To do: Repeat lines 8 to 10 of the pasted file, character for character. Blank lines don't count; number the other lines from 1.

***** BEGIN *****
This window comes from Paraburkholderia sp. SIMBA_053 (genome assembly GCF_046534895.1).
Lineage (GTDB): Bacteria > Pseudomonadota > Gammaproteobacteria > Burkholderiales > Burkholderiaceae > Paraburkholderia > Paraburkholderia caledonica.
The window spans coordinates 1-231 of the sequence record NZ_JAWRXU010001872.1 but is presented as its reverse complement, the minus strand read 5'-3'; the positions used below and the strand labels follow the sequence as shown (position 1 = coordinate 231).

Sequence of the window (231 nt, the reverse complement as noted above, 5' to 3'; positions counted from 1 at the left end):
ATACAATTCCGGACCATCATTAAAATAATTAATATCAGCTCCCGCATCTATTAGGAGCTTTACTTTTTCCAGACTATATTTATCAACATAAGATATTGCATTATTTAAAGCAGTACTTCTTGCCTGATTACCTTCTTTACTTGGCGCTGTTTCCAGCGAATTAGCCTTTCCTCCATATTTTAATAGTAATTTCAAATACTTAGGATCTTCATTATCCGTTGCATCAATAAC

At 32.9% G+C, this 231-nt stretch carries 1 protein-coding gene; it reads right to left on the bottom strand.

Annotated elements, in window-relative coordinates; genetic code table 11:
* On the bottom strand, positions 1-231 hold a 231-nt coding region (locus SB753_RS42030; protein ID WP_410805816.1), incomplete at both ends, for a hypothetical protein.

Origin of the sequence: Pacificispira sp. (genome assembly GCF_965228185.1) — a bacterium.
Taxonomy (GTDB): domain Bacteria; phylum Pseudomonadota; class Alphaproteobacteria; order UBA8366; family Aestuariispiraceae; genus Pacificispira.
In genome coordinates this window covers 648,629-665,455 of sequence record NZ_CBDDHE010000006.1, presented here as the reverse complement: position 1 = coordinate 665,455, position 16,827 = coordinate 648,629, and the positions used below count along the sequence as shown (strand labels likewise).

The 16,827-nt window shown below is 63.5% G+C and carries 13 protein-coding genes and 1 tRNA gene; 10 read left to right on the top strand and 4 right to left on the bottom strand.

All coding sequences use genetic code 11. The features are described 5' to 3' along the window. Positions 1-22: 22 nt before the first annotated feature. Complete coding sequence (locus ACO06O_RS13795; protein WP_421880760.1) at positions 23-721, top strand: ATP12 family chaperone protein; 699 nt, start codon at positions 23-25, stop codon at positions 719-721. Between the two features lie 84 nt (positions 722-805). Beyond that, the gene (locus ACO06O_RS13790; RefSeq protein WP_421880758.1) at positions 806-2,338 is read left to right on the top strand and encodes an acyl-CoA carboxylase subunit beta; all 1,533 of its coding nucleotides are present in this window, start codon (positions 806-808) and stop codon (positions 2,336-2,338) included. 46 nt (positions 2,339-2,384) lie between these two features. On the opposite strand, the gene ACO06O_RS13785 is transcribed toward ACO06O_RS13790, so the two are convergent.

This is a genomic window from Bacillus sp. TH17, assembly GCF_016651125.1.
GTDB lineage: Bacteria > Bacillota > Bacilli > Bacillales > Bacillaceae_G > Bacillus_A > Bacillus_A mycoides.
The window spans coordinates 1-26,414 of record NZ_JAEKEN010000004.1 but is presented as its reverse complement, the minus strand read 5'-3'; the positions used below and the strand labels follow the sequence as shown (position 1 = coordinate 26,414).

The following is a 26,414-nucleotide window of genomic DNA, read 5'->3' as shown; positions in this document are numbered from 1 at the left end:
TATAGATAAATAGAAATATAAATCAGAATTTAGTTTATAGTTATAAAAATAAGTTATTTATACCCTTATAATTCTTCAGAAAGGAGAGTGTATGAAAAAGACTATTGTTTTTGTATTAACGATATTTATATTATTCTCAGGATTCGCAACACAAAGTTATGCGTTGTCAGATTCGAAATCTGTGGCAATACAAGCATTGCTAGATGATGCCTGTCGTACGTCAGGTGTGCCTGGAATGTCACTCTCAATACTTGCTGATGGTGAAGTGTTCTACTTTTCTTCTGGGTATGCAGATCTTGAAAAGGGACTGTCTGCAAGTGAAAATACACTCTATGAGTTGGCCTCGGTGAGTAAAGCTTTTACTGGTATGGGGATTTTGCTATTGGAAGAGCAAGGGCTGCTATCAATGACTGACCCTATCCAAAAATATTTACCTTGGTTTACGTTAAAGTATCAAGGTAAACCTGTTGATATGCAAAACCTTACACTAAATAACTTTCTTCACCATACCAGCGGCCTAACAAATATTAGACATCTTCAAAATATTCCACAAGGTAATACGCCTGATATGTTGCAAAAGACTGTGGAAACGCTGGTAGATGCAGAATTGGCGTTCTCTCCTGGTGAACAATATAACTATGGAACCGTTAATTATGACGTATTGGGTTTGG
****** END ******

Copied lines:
* On the bottom strand, positions 1-231 hold a 231-nt coding region (locus SB753_RS42030; protein ID WP_410805816.1), incomplete at both ends, for a hypothetical protein.

Origin of the sequence: Pacificispira sp. (genome assembly GCF_965228185.1) — a bacterium.
Taxonomy (GTDB): domain Bacteria; phylum Pseudomonadota; class Alphaproteobacteria; order UBA8366; family Aestuariispiraceae; genus Pacificispira.